19 December 2006

A Quick Post

Saturday morning, I took care of Christmas cards, under the watchful eye of the boy. He divided his attention between the television and myself, until it was time to wake up mommy (one of his favorite activities, right up there with waking up daddy). All in all, it took me a long time to get the cards done, and even then, I didn't get them mailed until Sunday night (which really equates to mailing them on Monday, anyway).

About three years ago, we started writing a holiday letter (thanks to Lynn for the inspiration) to include in our cards. The letter only goes to people who might have some interest in our family life. Further, close friends, who already know the details, might also be spared the letter. After all, they see us all the time, so I don't think they need a recap of our boring lives.

The holiday letter, printed and folded into quarters, was done. But wait, there's more. I am one of those people who can't just put a blank card with a holiday letter into an envelope. No, I have to sign and inscribe a message into each individual card, tailored to whomever the recipient(s) happen to be. This, of course, takes even more time.

So, yeah, they're mailed. If you don't get one and you think that you should, send me your address (because I probably don't have it!).

Saturday evening was Amy's company Christmas party. We ate at a place called "When In Rome," which is in Encinitas. It's a somewhat upscale Italian restaurant, very good food. I had an Italian beer (can't recall the name) and a glass (or two) of Merlot. I'm not normally a wine person, and I immediately understood why when I'd taken a sip of the stuff. Dinner consisted of four choices (lamb shank, sea bass, stuffed chicken breast, or filet mignon), plus a salad course, a pasta course, and dessert.

It was a good night, even though we had to leave early to rescue my parents from my son (who is well into the swing of the terrible twos).

Sunday. I had plans for Sunday, but none of them came to fruition. Instead, I ran errands. Grocery shopping, primarily, since the cupboards were bare and we needed supplies for baking. We'll be making cookies this week, though I don't know how many we'll bake, or if we'll even ship any out. I'll also be making banana bread tonight or tomorrow night. It's a big hit with my co-workers, so I reckon I shouldn't disappoint.

It's well past time for me to ready myself for work. More later...

07 December 2006

Getting to Know Your Friends (Holiday Edition)

Holiday Edition of Getting to Know Your Friends
Welcome to the 2006 Holiday Edition of Getting to Know Your Friends! You know the drill. Highlight, copy, and paste and change my answers to your answers.

1. Egg Nog or Hot Chocolate?
(Mexican) Hot chocolate. With bourbon.

2. Does Santa wrap presents, or just sit them under the tree?
He wraps them. Or, rather, we wrap them. I can't imagine having unwrapped presents under the tree.

3. Colored lights on tree/house or white?

4. Do you hang mistletoe?
Nope. It's poisonous to cats, AFAIK.

5. When do you put your decorations up?
As soon as we get the tree, usually mid-December.

6. What is your favorite holiday dish (excluding dessert)?

7. Favorite Holiday memory as a child:
Getting a bunch of plastic machine guns and military gear from Santa, and then (make-believe) shooting my friends with them. We were all army brats, so violence came naturally to us.

8. When and how did you learn the truth about Santa?
I don’t remember, but we never had a chimney anyway until we moved to California.

9. Do you open a gift on Christmas Eve?
At my grandparents’ house, yes. At home, no.

10. How do you decorate your Christmas tree?
White lights, ornaments.

11. Snow! Love it or Dread it?
Love it, but haven't had to live with it for a quarter of a century.

12. Can you ice skate?
Sort of. I'm much better at sprawling.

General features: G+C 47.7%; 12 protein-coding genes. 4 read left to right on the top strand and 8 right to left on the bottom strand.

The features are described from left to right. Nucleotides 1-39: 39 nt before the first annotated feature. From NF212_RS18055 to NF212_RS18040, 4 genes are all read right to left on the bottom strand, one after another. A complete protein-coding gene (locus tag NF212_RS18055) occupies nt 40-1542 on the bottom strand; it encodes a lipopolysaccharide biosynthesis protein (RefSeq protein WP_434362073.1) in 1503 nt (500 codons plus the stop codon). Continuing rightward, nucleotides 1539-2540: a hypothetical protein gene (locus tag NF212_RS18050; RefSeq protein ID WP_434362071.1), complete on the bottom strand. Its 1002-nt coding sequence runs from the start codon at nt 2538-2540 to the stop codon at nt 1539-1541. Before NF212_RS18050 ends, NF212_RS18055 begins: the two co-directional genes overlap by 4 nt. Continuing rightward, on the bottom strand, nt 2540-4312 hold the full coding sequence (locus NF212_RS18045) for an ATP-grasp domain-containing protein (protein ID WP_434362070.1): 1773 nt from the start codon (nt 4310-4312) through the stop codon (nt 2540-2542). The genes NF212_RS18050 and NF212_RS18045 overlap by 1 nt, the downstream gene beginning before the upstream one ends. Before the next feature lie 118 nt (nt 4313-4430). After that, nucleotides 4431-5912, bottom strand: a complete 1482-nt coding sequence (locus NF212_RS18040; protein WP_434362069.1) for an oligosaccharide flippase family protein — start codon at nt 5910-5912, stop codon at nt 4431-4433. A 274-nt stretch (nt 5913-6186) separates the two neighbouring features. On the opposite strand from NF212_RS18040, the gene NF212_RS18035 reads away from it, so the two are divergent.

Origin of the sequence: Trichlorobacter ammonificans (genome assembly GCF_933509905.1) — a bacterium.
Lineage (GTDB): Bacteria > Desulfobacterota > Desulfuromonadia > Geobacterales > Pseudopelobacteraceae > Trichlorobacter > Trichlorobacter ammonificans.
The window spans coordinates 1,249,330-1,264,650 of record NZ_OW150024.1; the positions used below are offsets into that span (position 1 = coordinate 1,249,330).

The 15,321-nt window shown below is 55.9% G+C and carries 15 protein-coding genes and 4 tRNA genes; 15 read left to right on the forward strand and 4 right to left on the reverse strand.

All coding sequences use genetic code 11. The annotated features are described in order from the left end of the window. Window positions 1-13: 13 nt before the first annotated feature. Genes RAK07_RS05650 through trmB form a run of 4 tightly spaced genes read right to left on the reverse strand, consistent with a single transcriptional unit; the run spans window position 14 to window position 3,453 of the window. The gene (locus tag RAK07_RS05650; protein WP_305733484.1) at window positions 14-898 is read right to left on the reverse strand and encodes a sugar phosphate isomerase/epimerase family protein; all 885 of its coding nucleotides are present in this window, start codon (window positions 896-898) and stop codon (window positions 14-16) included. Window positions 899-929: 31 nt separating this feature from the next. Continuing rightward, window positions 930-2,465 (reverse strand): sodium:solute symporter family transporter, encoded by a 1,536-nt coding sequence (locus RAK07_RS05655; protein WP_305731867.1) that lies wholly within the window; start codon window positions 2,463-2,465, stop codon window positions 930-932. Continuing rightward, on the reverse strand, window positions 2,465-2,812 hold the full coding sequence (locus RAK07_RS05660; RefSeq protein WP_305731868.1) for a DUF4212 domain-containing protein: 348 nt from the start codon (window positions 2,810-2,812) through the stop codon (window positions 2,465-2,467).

13. Do you remember your favorite gift?
I got a big, black trenchcoat one year that I wore almost daily throughout high school.

14. What's the most important thing about the Holidays for you?
My son.

15. What is your favorite Holiday Dessert?
Pecan pie, though we make these peanut butter/chocolate cookies that are wicked good.

16. What is your favorite holiday tradition?
Decorating the tree.

17. Which do you prefer: giving or receiving?
Both are nice.

18. What is your favorite Christmas Song?
"Jingle Bells, Batman smells, Robin laid an egg..."

19. Candy Canes! Yuck or Yum?

Happy Holidays!!

06 December 2006

Ord Vaxal Revisited

My first paid publication was Ord Vaxal: Prison Planet of the Empire, which appeared in the Polyhedron portion of Dungeon #106. I was doing a little vanity searching today, with "Ord Vaxal" as the search item, and I came up with a couple of cool links that I wanted to share.

The first is Jeff Carlisle's site. Jeff did some of the art for the article, including the map of Tof Soren (which must've been based on the hand-scribbled map I'd originally submitted with the article). He's got some of that art posted on his site (including the aforementioned map). Check it out.

The second site that came up belongs to a fellow who goes by the moniker Jedime, and he creates custom Star Wars action figures. One of those figures, viewable here, is one of Tof Soren's peacekeepers. I am quite amused.

05 December 2006

Latest Player Type Quiz

JD asked us to take this test, so I went ahead and did it. This isn't the same one I took back in July, and my ratings between the two show a little variation.

So here goes...

You scored as Storyteller. The Storyteller is in it for the plot: the sense of mystery and the fun of participating in a narrative that has the satisfying arc of a good book or movie. He enjoys interacting with well-defined NPCs, even preferring antagonists who have genuine motivations and personality to mere monsters. To the Storyteller, the greatest reward of the game is participating in a compelling story with interesting and unpredictable plot threads, in which his actions and those of his fellow characters determine the resolution.

With apologies to Robin Laws.



Character Player




Casual Gamer


Weekend Warrior


Power Gamer




What RPG Player (Not Character) Type Are You?
created with QuizFarm.com

04 December 2006

Cyberpunk Triggertime

We had the crew over on Saturday evening for Cyberpunk, but we didn't play. Two of the PCs had to be finished, and the other two needed to finalize equipment. We mostly BS'd and prepped for the next session, which (God willing) will be the 17th. Yeah, a Sunday, I know, but with the holidays approaching, gaming is going to take a back seat to Christmas carols, Yule logs, and eggnog.